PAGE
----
United Spirits (NSE:MCDOWELL-N) appears to be using debt sparingly
Some say volatility, rather than debt, is the best way to think about risk as an investor, but Warren Buffett said “volatility is far from synonymous with risk.” It’s natural to consider a company’s balance sheet when looking at its riskiness, as debt is often involved when a company fails. Like many other companies United Spirits Limited (NSE:MCDOWELL-N) uses debt. But the real question is whether this debt makes the business risky.
When is debt a problem?
Debt is a tool to help businesses grow, but if a business is unable to repay its lenders, it exists at their mercy. An integral part of capitalism is the process of “creative destruction” where bankrupt companies are mercilessly liquidated by their bankers. However, a more frequent (but still costly) event is when a company has to issue shares at bargain prices, permanently diluting shareholders, just to shore up its balance sheet. Of course, the advantage of debt is that it often represents cheap capital, especially when it replaces dilution in a business with the ability to reinvest at high rates of return. When we look at debt levels, we first consider cash and debt levels, together.
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How much debt does United Spirits have?
You can click on the graph below for historical figures, but it shows United Spirits had ₹10.1 billion in debt in September 2021, up from ₹19.6 billion a year earlier. However, he has ₹639.0 million in cash to offset this, resulting in a net debt of around ₹9.44 billion.
How healthy is United Spirits’ balance sheet?
According to the latest published balance sheet, United Spirits had liabilities of ₹44.5 billion due within 12 months and liabilities of ₹2.06 billion due beyond 12 months. As compensation for these obligations, it had cash of ₹639.0 million as well as receivables valued at ₹26.4 billion due within 12 months. Thus, its liabilities outweigh the sum of its cash and (short-term) receivables of ₹19.5 billion.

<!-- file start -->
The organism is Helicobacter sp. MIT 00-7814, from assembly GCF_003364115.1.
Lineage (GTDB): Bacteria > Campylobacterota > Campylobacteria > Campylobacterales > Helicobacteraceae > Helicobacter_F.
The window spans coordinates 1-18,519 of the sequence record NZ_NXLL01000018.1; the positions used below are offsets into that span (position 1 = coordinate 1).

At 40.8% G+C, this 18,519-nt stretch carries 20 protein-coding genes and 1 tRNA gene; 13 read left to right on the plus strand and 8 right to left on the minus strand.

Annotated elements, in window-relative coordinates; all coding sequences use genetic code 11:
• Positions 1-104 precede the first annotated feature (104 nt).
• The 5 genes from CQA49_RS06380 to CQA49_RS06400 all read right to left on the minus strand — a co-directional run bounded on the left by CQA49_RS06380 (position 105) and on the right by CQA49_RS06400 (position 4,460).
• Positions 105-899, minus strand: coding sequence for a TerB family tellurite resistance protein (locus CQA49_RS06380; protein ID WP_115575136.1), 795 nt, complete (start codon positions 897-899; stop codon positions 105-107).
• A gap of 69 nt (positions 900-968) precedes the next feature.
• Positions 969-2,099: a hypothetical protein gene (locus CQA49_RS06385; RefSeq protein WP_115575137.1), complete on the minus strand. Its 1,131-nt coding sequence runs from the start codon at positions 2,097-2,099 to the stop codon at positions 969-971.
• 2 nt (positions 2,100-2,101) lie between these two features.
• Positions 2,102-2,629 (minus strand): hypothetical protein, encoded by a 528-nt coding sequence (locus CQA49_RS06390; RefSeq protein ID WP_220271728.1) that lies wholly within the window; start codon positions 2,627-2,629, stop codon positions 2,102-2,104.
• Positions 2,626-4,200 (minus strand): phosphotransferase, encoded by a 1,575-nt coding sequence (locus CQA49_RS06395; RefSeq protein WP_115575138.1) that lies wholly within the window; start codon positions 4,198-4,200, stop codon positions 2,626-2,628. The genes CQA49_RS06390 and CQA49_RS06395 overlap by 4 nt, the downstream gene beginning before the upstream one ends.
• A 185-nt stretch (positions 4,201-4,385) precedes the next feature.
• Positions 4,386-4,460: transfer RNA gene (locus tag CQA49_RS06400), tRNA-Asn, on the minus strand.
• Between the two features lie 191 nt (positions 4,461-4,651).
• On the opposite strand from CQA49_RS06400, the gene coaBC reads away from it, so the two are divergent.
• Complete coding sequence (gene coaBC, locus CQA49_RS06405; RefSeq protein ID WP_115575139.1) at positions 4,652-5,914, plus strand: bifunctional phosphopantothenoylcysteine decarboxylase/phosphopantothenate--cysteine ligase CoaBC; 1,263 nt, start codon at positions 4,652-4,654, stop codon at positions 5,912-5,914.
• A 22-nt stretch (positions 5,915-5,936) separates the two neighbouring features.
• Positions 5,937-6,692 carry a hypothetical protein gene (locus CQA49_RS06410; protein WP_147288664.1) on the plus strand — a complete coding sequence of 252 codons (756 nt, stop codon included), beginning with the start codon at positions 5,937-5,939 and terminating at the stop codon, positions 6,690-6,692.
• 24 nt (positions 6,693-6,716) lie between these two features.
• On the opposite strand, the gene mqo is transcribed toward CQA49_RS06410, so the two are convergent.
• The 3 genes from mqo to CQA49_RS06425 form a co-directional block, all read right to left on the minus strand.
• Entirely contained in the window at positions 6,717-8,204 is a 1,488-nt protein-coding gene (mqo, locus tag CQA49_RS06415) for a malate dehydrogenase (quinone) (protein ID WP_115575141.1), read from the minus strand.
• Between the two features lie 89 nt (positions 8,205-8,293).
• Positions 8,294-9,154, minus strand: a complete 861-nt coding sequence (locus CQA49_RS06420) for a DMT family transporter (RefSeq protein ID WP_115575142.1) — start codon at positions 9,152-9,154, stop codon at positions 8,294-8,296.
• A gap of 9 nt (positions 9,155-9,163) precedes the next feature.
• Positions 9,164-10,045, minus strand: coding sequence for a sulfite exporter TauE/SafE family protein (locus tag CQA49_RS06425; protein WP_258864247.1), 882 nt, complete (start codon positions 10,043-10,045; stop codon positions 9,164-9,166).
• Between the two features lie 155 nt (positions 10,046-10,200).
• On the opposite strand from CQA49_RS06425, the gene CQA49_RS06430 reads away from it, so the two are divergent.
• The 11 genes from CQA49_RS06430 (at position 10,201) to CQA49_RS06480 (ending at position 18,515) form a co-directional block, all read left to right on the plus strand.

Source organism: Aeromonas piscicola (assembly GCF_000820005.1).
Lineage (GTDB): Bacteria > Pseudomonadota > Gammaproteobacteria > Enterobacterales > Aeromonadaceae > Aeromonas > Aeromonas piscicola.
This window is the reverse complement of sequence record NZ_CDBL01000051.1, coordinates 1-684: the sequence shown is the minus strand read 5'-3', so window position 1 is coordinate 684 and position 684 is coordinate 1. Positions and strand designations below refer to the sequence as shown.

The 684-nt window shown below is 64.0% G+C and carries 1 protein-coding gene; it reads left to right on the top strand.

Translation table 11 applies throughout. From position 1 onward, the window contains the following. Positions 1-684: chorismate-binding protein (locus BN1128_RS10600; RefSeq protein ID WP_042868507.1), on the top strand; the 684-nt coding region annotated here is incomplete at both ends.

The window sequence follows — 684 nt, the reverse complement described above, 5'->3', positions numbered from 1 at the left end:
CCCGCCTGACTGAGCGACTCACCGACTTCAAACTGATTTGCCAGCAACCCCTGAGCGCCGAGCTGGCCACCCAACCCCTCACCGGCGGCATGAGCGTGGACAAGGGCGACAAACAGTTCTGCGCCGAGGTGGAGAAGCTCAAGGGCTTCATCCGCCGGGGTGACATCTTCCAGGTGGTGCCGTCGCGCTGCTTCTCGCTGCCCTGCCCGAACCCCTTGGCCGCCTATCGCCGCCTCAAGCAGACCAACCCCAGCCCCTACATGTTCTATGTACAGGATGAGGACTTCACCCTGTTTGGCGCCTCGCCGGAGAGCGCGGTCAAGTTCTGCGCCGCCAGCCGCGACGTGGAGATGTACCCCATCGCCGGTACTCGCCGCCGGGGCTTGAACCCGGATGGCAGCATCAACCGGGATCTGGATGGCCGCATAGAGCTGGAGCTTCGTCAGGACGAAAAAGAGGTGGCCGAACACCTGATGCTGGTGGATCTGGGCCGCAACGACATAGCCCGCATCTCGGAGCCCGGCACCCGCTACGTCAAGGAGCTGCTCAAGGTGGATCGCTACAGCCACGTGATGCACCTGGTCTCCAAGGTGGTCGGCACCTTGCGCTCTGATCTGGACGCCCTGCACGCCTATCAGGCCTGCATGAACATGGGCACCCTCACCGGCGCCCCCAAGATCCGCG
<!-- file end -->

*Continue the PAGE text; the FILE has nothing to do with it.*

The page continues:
Given that United Spirits has a market capitalization of ₹626.3 billion, it is hard to believe that these liabilities pose a big threat. However, we think it’s worth keeping an eye on the strength of its balance sheet, as it can change over time.
In order to assess a company’s debt relative to its earnings, we calculate its net debt divided by its earnings before interest, taxes, depreciation and amortization (EBITDA) and its earnings before interest and taxes (EBIT) divided by its expenses. interest (its interest coverage). In this way, we consider both the absolute amount of debt, as well as the interest rates paid on it.
United Spirits has a low net debt to EBITDA ratio of just 0.65. And its EBIT covers its interest charges 13.7 times. One could therefore say that he is no more threatened by his debt than an elephant is by a mouse. What is even more impressive is that United Spirits increased its EBIT by 117% year-over-year. This boost will make paying off debt even easier in the future. The balance sheet is clearly the area to focus on when analyzing debt. But it is future earnings, more than anything, that will determine United Spirits’ ability to maintain a healthy balance sheet in the future. So if you want to see what the professionals think, you might find this free analyst earnings forecast report interesting.
Finally, a company can only repay its debts with cold hard cash, not with book profits. We therefore always check how much of this EBIT is converted into free cash flow. Over the past three years, United Spirits has generated free cash flow of a very strong 88% of EBIT, more than we expected. This puts him in a very strong position to pay off the debt.
Our point of view
The good news is that United Spirits’ demonstrated ability to cover its interest costs with its EBIT delights us like a fluffy puppy does a toddler. And the good news does not stop there, since its conversion of EBIT into free cash flow also confirms this impression! It looks like United Spirits have no trouble holding their own and have no reason to fear their lenders. For investment nerds like us, his track record is almost charming. Over time, stock prices tend to track earnings per share, so if you’re interested in United Spirits, you might want to click here for an interactive chart of its earnings per share history.
Of course, if you’re the type of investor who prefers to buy stocks without the burden of debt, then feel free to check out our exclusive list of cash-efficient growth stocks today.
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This Simply Wall St article is general in nature. We provide commentary based on historical data and analyst forecasts only using unbiased methodology and our articles are not intended to be financial advice. It is not a recommendation to buy or sell stocks and does not take into account your objectives or financial situation. Our goal is to bring you targeted long-term analysis based on fundamental data. Note that our analysis may not take into account the latest announcements from price-sensitive companies or qualitative materials. Simply Wall St has no position in the stocks mentioned.